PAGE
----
2 additional formal diagnosis (e.g., the Diagnostic and Statistical Manual of Mental Disorders; American Psychiatric Association, 2000) is appropriate, but no single diagnosis should be used to deny services to students. The impact of the behavior on the student's educational progress must be the guiding principle for identification. Assessment and Identification The goals of the assessment of children with emotional or behavioral disorders are to (a) gather relevant information about the student in social and instructional environments, (b) assimilate the data to create a comprehensive picture of concerns, and (c) develop short and long term goals and strategies for intervention. The assessment must identify both the strengths and needs of the student, and the people and systems with which the student interacts (Rudolph & Epstein, 2000). It is important that appropriate assessment methods are selected so that they not only inform the identification of children with emotional and/or behavior disorders, but also the development of interventions. Following are characteristics of an effective identification process: 1. Comprehensiveness: The assessment should provide information about: Specificity: The objective and observable description of the student's difficulties; Environmental Factors: The people and systems that impact the student and the relationship between the instructional, social and community environment and the specific difficulties demonstrated by the student; Strengths: The strengths and available resources of the student, family, teacher(s) and school setting, especially as these may be useful to the development of intervention plans; History: The duration of the difficulties, their relationship to specific developmental or situational stressors and any previous attempts to resolve the student's difficulties; Intensity: The severity of the difficulties as they affect academic achievement, social skills, and interpersonal relationships within the family, community and school settings; Pervasiveness: The extent to which difficulties occur in different situations within the school, family or community settings; Persistence: The extent to which difficulties have continued despite the use of well-planned, empirically based and individualized intervention strategies provided within the least restrictive environments; Developmental and cultural functioning: The student's current developmental status and the extent to which the student's behavior is different from the behavior expected for children of the same age, culture, and ethnic background; and Cognitive and academic functioning: The child's cognitive abilities and academic performance. 2. Uses multiple sources of information: Children's behavior often varies from setting to setting, and information should be obtained from a variety of sources (McConaughy & Ritter, 2002). School psychologists should use information from the following sources when feasible:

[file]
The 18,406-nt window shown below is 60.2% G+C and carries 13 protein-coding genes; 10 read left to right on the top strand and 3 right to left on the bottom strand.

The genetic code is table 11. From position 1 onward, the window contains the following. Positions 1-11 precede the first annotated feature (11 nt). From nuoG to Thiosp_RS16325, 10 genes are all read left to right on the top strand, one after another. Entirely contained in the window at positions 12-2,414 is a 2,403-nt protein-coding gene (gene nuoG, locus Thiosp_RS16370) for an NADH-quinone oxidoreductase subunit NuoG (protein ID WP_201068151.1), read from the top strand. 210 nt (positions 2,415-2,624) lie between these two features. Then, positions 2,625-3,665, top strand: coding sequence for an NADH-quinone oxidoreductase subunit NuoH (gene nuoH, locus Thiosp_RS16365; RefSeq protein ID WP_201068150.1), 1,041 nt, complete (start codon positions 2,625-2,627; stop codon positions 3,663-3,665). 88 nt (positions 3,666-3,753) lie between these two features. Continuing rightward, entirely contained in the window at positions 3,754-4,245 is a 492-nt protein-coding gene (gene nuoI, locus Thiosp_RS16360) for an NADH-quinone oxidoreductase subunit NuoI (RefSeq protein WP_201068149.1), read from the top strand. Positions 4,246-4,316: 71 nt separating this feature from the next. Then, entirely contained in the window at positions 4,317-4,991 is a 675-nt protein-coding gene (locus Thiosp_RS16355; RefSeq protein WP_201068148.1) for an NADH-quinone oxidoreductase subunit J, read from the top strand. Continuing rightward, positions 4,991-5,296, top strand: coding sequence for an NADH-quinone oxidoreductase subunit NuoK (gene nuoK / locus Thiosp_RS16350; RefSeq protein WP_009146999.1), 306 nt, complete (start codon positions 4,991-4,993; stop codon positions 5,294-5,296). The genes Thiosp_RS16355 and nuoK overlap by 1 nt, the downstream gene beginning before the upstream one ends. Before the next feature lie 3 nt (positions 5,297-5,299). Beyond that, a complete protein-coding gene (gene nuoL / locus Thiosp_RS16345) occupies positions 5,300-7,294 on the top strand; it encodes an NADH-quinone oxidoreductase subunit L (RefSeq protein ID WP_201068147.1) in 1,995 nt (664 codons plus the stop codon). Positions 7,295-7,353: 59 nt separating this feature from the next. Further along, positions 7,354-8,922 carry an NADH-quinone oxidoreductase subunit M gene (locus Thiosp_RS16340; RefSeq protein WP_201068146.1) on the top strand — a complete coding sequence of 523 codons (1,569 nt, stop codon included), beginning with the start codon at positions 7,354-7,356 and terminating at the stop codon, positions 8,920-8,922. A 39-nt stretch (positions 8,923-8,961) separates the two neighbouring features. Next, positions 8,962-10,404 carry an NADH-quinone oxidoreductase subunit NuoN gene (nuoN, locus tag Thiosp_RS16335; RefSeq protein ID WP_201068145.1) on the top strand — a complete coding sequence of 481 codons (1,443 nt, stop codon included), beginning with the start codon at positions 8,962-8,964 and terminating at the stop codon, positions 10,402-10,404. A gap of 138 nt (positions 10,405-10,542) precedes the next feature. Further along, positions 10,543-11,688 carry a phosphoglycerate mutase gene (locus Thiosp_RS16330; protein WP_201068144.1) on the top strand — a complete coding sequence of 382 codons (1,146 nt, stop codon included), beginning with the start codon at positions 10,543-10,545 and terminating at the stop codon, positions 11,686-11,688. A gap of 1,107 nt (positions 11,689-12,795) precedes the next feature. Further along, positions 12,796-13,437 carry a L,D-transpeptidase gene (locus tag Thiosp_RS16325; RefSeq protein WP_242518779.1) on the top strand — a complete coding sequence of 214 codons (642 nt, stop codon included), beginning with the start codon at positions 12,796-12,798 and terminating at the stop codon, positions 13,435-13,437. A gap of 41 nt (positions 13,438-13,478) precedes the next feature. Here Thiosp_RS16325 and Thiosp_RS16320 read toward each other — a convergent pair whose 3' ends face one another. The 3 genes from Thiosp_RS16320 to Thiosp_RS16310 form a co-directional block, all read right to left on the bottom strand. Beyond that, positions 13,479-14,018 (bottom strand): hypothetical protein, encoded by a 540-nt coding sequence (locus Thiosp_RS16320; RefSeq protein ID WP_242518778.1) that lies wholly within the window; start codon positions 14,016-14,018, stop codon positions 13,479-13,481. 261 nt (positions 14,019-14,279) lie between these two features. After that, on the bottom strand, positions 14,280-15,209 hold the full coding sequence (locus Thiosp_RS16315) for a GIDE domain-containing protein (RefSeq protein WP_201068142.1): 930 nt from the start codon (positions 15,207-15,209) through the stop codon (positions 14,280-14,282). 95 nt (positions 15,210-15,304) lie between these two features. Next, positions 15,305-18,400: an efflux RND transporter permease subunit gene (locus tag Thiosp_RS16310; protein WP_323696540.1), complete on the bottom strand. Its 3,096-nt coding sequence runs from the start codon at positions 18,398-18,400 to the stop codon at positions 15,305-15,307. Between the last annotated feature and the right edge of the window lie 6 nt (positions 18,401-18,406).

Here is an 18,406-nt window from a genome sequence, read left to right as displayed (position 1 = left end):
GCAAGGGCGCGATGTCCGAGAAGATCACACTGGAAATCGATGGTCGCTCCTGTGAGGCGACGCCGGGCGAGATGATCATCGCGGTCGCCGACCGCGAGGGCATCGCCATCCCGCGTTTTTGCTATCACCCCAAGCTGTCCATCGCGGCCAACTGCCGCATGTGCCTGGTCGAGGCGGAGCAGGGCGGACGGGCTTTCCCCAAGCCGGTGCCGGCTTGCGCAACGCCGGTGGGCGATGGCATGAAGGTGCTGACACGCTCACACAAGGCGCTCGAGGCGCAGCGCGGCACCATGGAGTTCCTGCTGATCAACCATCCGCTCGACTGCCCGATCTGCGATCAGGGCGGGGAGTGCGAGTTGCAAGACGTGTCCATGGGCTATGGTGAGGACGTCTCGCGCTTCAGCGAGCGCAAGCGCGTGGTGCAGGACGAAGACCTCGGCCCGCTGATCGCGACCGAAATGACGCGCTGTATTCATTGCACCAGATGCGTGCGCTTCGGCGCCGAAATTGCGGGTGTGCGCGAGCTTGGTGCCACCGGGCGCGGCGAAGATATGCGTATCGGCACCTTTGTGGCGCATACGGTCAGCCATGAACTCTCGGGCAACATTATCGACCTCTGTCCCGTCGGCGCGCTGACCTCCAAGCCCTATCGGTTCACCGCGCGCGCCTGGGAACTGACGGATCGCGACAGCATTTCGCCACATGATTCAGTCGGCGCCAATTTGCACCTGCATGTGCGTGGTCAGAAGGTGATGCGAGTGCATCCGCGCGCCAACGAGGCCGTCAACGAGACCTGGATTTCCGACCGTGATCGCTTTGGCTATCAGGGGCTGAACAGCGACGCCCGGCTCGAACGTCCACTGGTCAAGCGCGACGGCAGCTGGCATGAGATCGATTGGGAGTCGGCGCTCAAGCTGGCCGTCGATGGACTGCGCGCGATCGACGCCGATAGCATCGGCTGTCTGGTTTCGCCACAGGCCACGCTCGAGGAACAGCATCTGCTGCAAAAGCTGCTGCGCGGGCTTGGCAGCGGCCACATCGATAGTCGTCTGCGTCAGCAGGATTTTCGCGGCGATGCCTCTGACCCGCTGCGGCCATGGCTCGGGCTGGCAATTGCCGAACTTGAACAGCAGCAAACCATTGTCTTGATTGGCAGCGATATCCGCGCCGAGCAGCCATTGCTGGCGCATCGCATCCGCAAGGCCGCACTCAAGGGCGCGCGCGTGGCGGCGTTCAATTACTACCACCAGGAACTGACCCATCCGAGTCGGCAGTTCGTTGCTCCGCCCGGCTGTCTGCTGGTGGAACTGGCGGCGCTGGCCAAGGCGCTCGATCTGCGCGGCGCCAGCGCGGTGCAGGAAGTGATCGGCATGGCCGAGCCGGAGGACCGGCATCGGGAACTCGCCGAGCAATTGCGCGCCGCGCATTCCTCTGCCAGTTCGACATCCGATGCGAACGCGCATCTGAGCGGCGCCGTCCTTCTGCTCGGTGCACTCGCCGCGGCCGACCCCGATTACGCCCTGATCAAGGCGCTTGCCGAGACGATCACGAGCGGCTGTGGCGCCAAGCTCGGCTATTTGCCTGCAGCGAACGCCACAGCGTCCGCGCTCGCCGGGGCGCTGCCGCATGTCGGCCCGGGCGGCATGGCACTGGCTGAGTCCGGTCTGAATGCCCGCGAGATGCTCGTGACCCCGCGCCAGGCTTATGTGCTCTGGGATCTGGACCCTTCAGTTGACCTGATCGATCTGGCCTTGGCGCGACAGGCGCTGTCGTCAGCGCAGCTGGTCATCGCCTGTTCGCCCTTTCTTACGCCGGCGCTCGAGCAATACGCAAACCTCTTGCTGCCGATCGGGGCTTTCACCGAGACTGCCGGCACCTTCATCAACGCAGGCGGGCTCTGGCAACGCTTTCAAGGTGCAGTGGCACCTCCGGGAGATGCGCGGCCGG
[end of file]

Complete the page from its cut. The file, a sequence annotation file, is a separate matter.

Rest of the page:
3 Family members Community treatment providers Teachers and other school personnel Social service workers School records, medical records, or other relevant records. 3. Employs appropriate assessment methods: The potential effects of identifying a child as having an emotional or behavioral disorder necessitate the use of instruments that have empirically demonstrated high reliability and validity. Both indirect and direct assessment methods should be used as appropriate. Indirect methods may include behavior checklists, structured interviews, rating scales, and other appropriate assessment techniques. Assessments that are specific to one emotional or behavioral dimension (e.g., ADHD) should not be used in isolation, but should be part of a more comprehensive assessment of multiple emotional and behavioral domains. Direct methods may include behavior observation, standardized self-reports from a child, curriculum-based assessment, and analysis of work samples should also be considered. Functional behavior assessment procedures are recommended to gather information about the child's behavior in relationship to the instructional and social environment (Knoster & McCurdy, 2002). Norms should be representative, current and appropriate for the individual being assessed in terms of age, culture/ethnicity, and gender. 4. Provides a comprehensive formulation of the relevant issues: The results of the assessment should provide working hypotheses about a child's behavioral and emotional functioning, developmental history, areas of significant impairment in school (academic achievement, adaptive behavior, social skills, and interpersonal relationships), and impairment outside the school setting (vocational skills, and function within the community). The presence of social maladjustment along with emotional and behavioral disorders should be noted for planning interventions (McConaughy & Ritter, 2002; Merrell & Walker, 2004). Intervention Services for students with emotional and behavioral disorders are frequently marginalized, fragmented and incomplete (Adelman & Taylor, 2000). Because emotional and behavioral disorders have multidimensional facets, interventions for children with these disorders must be multifaceted and comprehensive (Quinn & McDougal, 1998). Eligibility for individualized services under the category of emotional/behavioral disorders should not automatically imply placement in a categorical special education program. Interventions should be planned by a team that includes (as appropriate) the parent, the child whenever possible, the school psychologist and other student services personnel, teachers, administrators, and community service providers. Intervention plans should take into account the strengths of the child, the family, the child's teacher(s), and the school. Children with significant emotional or behavioral disorders often need